Victoria, British Columbia
Victoria, British Columbia
Words by: Ian Cameron
Solomon Siegel has helped pioneer craft cocktails in his hometown of Victoria, British Columbia, Canada and is among the first across the sector who will be serving bottled, carbonated cocktails when he launches a new drinks list at Catalano Restaurant & Cicchetti Bar, where he is head bartender.
Bubbles are fun and refreshing. They always have been. Sparkling drinks are seen as different, novel and super-refreshing: Champagne, after all, is the ultimate celebration drink. Carbonated, bottled cocktails are in their infancy so we are learning as we go, but in terms of efficiency, for events where you need to pump out drinks and want something unique and special, and for the kitsch factor of bottles with the opportunities for labelling, bubbles equal fun! They're the reason why, at the end of the day, we need a cold beer rather than a Martini.
Bottling cocktails used to be standard practice, back in the day. [Turn-of-the-century writer] Jack London used to get [uncarbonated] cocktails shipped to him in bottles, wherever he was. The biggest carbonated bottlings I've done so far were at Tales of the Cocktail in July 2013, where we made 220 individual serve and 48 750ml bottles, and at Art of the Cocktail in Victoria in October, where we made 120 bottles. I haven't done a full-on bottled, carbonated programme in a bar yet - I always used to see it as a pain and not necessarily better or faster than making drinks on-the-fly. But it's the equipment that changes things, and with the bottling system that we've helped develop with Evan Wallace of Perlini, it becomes incredibly practical.
I didn't used to like bottling citrus drinks as they only have a three-day window - it's limiting to drop out fresh ingredients that oxidise. But getting rid of the oxygen, as we can now do effortlessly, removes that problem so cocktails can last a couple of months in bottle. It makes a lot of sense. I think our machine is arriving in October. Sure, beer guys can already bottle stuff, but with this equipment you are not playing with two knobs and regulators and making sure you are hitting the right pressure. Either way, if I didn't have the machine on the way I would find another way! At Catalano once I get everything in place I'll probably do two or three sparkling, bottled cocktails, perhaps an Americano, a Collins-style drink, who knows what else?
Batching cocktails is right up my alley, for a number of reasons - Catalano only opened in April, I'm training bartenders from scratch, we have 94 covers but only one ice well, so I need a list I can execute quickly. We'll have 12 drinks, three each of 'strong', 'light', 'delicate' and 'tart'. There'll be a classic sherry cobbler, a gin and tonic using spiralina - it's a green drink which oxidises quite a bit but mellows the flavour - and my personal signature, the Marco Polo, with four different teas. It's based on Beefeater 24 infused with Japanese sencha tea (obviously it's already distilled with sencha tea, but actually we found a lot of green notes that don't come through in distillation), amontillado sherry, a lapsong souchong cordial, orange bitters, absinthe infused with jasmine green tea and garnished with a chocolate-stick infused with high grade Earl Grey.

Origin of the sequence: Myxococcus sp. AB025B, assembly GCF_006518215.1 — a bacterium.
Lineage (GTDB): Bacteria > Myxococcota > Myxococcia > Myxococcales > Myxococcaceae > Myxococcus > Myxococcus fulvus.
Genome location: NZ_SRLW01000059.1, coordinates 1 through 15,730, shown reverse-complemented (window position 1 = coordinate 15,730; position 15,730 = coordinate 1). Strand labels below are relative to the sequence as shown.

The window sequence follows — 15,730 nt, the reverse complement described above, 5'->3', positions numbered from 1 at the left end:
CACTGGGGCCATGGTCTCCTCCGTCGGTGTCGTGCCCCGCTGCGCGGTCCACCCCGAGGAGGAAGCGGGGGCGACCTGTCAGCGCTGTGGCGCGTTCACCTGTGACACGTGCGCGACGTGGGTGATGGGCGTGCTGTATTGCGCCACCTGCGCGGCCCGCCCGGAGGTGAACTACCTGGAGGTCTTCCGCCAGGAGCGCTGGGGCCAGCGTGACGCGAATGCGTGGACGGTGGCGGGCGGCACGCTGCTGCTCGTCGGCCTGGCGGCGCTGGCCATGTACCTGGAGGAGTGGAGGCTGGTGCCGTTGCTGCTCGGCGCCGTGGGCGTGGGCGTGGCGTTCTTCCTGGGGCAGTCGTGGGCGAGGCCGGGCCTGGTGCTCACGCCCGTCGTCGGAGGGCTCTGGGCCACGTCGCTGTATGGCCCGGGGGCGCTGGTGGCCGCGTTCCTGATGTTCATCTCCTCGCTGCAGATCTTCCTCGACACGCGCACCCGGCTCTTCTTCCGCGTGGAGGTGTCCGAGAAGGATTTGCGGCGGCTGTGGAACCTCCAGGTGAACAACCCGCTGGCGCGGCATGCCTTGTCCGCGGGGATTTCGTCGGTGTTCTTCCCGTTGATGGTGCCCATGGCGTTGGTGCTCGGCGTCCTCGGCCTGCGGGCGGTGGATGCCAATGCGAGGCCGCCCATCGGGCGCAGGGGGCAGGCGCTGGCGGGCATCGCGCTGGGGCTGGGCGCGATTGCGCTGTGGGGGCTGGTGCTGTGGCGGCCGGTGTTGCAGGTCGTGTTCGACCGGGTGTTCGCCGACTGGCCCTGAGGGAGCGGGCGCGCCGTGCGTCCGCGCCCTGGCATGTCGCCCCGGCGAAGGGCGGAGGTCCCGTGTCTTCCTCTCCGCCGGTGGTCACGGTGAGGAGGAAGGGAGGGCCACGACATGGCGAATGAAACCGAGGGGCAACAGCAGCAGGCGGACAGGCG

Victoria is a great scene considering how small it is, and it's really exploded recently. For a while, we had six micro-breweries, four brew pubs, coffee was going really well, we had meateries and cideries, but nobody was making well-made craft cocktails. I had been making cocktails since I was a teenager at my father and uncle's restaurant, and initially I couldn't figure out why I hated cocktails so much. I knew I should love something like the Dry Martini, but I just couldn't make it taste good. Thinking back, we used to keep vermouth on the bar with a speed spout, we'd shake the hell out of the Martini and then add as many olives as you could cram in. Then I discovered Dave Wondrich, and realised how to make things better. That's why I opened my bar, Solomon's, in 2008.
Today, there's definitely a style of drinking in Victoria - it's quite austere with a drier palate to Vancouver. Initially, when I opened my first bar, Solomon's, in 2008, I struggled as we had cocktails on the menu for $10 when most bars were charging $7/8, but now bars are routinely putting $15/16 cocktails on the menu and it might be their best-seller. The other day I heard someone complaining their bartender didn't know how to make a Sazerac, which made me laugh as a few years ago no-one would have known what that was.
Thinking long term, I will probably want to run my own place again, but right now I'm very happy at Catalano. The head bartender position is really the sweet spot for me, because you're not just managing a programme but are still behind the bar and educating and teaching people about the things you are serving, whether it's beer, a spirit or a cocktail, I always jump on those opportunities to show the wonderful flavours we work with.